Knights of the Golden Eagle

From Kook Science

Knights of the Golden Eagle

Emblem pin design featuring KGE symbols

Motto Fidelity, Valor, and Honor
Formation 1872
Purpose/focus Mutual benefit society

The Knights of the Golden Eagle (KGE) is an American fraternal society, founded by John E. Burbage at Baltimore, Maryland in 1872, with rituals based on legends of the Crusades and "the struggles of the Christian warrior after 'the immortal crown.'"[1]



The Knights were organised into local Castles, where members were initiated into the three degrees — Pilgrims, Knights, and Crusaders. Above these bodies were Grand Castles, presiding over all Castles in a given region, which were in turn under the jurisdiction of the Supreme Castle.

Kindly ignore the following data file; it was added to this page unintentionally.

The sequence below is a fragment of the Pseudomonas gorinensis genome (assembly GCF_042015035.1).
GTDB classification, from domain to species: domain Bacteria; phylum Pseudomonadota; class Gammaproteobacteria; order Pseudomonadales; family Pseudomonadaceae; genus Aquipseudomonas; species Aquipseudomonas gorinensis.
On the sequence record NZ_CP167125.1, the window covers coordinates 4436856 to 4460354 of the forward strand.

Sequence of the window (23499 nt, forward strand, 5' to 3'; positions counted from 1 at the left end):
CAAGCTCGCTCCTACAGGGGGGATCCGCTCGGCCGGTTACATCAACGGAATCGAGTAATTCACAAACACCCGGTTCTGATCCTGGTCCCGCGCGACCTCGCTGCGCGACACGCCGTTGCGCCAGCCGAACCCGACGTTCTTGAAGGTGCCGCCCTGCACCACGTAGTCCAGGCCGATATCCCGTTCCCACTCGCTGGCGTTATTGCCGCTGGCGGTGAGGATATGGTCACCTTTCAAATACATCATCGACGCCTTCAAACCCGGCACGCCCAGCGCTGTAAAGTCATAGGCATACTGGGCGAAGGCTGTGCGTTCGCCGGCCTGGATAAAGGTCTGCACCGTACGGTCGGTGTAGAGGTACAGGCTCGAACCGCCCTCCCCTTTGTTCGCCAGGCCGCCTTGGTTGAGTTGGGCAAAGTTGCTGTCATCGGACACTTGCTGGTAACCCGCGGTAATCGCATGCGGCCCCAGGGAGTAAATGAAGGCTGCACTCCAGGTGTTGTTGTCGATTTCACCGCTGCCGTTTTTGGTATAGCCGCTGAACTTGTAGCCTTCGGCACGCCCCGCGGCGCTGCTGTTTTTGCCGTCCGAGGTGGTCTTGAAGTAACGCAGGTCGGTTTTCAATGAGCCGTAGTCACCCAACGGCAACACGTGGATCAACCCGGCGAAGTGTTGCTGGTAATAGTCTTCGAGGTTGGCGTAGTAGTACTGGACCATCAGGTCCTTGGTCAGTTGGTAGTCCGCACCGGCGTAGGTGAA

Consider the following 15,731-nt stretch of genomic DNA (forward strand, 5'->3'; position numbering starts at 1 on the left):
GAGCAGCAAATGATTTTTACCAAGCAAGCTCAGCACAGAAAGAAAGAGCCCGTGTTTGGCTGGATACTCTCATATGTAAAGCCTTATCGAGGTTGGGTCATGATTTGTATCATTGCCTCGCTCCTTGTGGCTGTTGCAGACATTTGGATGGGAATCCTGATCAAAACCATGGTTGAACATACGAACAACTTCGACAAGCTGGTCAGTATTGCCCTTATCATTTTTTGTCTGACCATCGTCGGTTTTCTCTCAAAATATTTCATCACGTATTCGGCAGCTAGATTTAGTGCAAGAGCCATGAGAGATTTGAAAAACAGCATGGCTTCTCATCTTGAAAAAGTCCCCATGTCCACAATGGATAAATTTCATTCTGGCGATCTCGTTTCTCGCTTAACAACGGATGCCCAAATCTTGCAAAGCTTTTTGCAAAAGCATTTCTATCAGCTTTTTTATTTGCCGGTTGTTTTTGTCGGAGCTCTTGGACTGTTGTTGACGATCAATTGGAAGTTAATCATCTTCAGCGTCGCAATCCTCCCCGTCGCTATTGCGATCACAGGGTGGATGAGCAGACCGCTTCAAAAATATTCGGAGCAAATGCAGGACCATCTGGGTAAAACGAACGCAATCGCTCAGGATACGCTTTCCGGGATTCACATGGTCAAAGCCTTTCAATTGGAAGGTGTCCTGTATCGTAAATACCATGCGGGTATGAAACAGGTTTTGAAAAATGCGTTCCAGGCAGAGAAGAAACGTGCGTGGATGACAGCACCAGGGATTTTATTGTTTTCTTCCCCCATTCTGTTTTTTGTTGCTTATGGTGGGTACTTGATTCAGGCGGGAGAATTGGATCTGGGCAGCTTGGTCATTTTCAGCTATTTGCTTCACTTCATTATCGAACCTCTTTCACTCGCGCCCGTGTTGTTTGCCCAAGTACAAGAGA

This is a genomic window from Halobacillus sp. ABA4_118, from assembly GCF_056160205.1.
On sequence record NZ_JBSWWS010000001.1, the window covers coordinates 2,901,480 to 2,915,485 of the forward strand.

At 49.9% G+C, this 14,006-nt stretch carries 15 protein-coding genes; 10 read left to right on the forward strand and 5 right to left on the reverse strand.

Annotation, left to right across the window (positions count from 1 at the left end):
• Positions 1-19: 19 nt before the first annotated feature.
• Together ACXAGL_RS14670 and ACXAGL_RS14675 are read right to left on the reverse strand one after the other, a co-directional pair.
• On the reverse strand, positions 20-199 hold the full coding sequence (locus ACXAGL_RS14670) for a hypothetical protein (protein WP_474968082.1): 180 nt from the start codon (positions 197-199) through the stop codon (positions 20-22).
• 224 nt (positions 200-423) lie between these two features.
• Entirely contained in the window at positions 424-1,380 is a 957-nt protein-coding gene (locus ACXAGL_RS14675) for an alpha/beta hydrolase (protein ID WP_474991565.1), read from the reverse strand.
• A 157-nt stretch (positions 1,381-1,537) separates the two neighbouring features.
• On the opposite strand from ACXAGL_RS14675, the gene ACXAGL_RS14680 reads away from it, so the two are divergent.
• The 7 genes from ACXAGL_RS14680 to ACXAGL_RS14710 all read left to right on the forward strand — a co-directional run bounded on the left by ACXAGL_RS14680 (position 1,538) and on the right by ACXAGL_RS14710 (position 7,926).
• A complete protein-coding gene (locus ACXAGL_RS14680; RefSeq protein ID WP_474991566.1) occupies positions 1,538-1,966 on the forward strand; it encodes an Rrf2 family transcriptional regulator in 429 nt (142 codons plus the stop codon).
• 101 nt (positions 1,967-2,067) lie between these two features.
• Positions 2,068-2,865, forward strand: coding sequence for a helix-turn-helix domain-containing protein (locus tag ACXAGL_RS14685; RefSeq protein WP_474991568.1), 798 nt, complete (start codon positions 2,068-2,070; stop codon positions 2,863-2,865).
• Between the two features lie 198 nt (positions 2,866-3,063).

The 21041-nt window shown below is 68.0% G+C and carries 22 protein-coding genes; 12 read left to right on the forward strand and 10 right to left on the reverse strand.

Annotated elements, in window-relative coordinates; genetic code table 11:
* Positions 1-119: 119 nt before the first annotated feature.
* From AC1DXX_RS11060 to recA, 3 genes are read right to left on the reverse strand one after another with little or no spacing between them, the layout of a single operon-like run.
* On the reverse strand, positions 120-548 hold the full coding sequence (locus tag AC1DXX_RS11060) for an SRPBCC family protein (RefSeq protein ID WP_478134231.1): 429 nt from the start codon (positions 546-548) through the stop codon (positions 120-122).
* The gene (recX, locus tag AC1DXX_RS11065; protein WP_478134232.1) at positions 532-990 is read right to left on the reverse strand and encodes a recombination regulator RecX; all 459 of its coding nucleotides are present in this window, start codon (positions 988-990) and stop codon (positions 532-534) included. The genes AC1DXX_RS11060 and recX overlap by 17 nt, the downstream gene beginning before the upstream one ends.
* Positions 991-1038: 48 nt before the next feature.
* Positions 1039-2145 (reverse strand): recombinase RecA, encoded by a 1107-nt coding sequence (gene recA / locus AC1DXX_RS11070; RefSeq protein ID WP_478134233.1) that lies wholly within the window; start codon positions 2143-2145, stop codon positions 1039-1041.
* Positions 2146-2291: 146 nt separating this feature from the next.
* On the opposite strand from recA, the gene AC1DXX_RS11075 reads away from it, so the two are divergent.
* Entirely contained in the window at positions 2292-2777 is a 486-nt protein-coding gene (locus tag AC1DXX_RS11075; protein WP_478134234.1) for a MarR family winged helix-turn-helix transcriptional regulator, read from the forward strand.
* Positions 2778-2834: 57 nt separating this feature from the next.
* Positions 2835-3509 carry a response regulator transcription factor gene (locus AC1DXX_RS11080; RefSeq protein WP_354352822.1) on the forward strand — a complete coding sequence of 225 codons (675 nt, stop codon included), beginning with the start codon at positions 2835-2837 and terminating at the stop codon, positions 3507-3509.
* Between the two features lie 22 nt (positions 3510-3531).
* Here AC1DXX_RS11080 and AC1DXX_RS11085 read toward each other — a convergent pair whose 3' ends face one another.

In addition to the primary three degrees, a militia-style adjunct, styled Commanderies, was also open to Sir Knights in good standing with their Castle, where a further degree of Chivalry could be had, anointing initiates as Grand Chevaliers. In regions with fewer than five Commanderies, they were governed by Lieutenant-Generals directly appointed by the Supreme Castle, while those with more could form a Grand Commandery, under a Grand Commander, Grand Vice-Commander, Grand Marshal, Grand Herald, Grand Preceptor, Grand Historian, Grand Almoner, Grand Inner Guard, Grand Outer Guard.



  1. Stevens, Albert C., ed. (1907), "Knights of the Golden Eagle", The Cyclopædia of Fraternities (2 ed.), New York: E.B. Treat and Co., p. 148-151,;view=1up;seq=176